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Mark Wiygul

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About Mark Wiygul

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  • Real Name (Public)
    Mark Wiygul
  • Location (Public)
    Lawrenceville, GA

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  • Plane
  1. I'm researching the io-233 on a Long-EZ. I have a question: When pulling back the throttle to land, one would expect a lower sink rate at a given speed to a o-320 EZ that's 60LB heavier, so the cruise and stall and touchdown speed would all be lower with the io-233. Is that correct? (I'm getting up to speed on aircraft design). -- edit -- I'm thinking about the advantages of the io-233 from the perspective of coming from low performance, economical airplanes. Also, it seems Lycoming has a pretty big jump in engine performance going from the o-233/235 to o-320. Experimental Aviation could really use a model somewhere in-between.
  2. It looks like Lycoming engines are by far and away the most popular for the LongEZ. It's really hard to find example of anything else except Lycoming. Mogas might have ethanol and I've read that the acholol will eat away at the original plans fuel tanks. I think the engine accessory systems are also harder to custom install on other engines. The original plans, I believe, warned against the Continental O-200 because of great difficulties getting it all hooked up. (I wonder if that ever changed) Still, I haven't heard of a single person with a LongEZ O-200 (probably the low HP output too). I wonder matching prop to engines is a big difficulty to get it right for the LongEZ. I've read that the prop needs to be long because of turbulence hitting the center of the prop, causing it to "swat" at the air. But farther out from the prop (with a long prop) then the airflow is smooth, and the problem is gone. With Rotax engines, they have a gear-box drive system because the RPM is so high, to otherwise slow the prop down. It has a clutch in the gear-box that "protects the prop" from prop strikes. That sounds like a good thing with the LongEZ, but maybe the prop "swatting" at the air in the center burns the gearbox clutch up? (Do the wheel pants help? I've read they slow the plane down. Are there alternatives to protect the prop without all the glory of wheel pants?) I'm not a mechanic, so i might be using poor terminology there. One other thing, of course I've been googling Horsepower and engine prices and fuel economy and figuring out which engine does what, but I've noticed HUGE differences in engine prices, even for the same model. I know some are rebuilt, and others are brand new, but still I see enormous price differences googling aircraft engines between 100 and 200 horsepower, even for the same model. I wonder if some of the prices are "installed by a mechanic" and others are "here you go, put it in yourself" varieties? Those are just a few more thoughts I had on engines on LongEZ. If anyone has any thoughts about this for the LongEZ or the VarieEZ, please comment. Thanks.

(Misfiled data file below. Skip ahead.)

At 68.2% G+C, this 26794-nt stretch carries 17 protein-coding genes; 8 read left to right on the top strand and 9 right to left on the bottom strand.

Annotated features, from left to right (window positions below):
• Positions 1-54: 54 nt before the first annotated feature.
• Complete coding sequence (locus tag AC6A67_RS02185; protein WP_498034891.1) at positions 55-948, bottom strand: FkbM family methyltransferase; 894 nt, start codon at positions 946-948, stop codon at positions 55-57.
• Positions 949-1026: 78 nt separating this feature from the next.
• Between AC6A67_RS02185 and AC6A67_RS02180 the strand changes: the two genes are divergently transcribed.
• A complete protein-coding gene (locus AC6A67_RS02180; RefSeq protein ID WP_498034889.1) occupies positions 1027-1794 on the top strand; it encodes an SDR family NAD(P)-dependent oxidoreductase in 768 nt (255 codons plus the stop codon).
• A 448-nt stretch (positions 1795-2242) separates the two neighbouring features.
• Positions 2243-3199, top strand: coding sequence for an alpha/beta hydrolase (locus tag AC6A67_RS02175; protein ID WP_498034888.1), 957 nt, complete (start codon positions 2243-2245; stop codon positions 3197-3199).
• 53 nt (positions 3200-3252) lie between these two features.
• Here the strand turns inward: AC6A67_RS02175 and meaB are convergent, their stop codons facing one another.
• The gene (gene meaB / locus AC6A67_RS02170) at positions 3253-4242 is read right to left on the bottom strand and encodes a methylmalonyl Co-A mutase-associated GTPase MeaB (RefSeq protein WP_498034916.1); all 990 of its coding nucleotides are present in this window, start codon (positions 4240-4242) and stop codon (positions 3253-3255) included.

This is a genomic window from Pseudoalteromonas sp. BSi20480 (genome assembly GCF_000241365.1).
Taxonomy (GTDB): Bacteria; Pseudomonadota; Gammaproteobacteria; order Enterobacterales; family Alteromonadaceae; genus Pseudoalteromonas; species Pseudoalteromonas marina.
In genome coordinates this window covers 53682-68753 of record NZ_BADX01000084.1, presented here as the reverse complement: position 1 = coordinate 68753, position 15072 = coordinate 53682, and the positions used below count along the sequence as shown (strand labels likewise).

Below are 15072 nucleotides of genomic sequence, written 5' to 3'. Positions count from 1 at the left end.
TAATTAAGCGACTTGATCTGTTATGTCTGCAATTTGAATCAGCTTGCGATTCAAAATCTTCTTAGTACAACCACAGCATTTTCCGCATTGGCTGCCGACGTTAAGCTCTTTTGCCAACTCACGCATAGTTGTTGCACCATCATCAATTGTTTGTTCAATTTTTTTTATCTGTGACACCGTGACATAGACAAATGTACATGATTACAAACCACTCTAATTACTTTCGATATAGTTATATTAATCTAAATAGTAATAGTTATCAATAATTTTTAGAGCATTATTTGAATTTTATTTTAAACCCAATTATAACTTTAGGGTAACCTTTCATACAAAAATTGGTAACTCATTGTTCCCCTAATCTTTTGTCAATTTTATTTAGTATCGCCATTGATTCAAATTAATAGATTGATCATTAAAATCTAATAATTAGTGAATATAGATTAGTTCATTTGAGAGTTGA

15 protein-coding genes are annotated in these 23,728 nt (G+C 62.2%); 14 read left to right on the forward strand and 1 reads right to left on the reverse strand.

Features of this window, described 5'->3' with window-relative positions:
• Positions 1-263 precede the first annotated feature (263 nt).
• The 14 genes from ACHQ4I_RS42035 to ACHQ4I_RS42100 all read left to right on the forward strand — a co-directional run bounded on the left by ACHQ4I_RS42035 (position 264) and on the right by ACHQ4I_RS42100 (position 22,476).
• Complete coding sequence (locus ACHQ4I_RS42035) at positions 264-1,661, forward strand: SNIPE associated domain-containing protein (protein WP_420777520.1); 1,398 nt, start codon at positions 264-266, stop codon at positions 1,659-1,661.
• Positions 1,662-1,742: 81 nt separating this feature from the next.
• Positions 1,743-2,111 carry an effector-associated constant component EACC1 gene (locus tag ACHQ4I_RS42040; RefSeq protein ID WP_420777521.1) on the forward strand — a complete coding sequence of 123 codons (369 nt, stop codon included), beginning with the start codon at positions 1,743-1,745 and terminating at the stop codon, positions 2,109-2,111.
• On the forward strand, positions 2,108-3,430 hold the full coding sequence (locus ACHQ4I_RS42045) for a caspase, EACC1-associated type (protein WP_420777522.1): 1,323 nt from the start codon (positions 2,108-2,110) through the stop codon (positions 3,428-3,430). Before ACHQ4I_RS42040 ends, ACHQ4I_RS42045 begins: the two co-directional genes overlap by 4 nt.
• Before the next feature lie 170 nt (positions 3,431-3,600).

3. I'm just learning about the LongEZ (and Varieze). I love the design!! Thanks for the reply
  4. If the LongEZ is out of weight balance because the engine is too light, one would just move the engine father rear of the firewall to restore proper balance? I'm guessing at that. It seems that the Rotax 912-iS (fuel injected) would be a great option for someone attempting to achieve the ultimate fuel economy. I believe it is equal to o-200 in HP, which is the recommended engine that delivers the minimum HP for the LongEZ). The Rotax 912-iS can deliver 100HP of takeoff power for 5 minutes, then must be throttled back to 80%. It sips automobile gas at cruise more than any other engine that might be possible for the LongEZ. And, the pilot will not have to worry about carb-heat or fuel-mixture, which have been the source of pilot accidents at least in other airplanes. The engine also has a 2000hour lifespan before it must be replaced. The cons include more inconveniences on preflight like having to "burp" the engine to check oil. And, a LOT of people on the internet talk poorly of Rotax.

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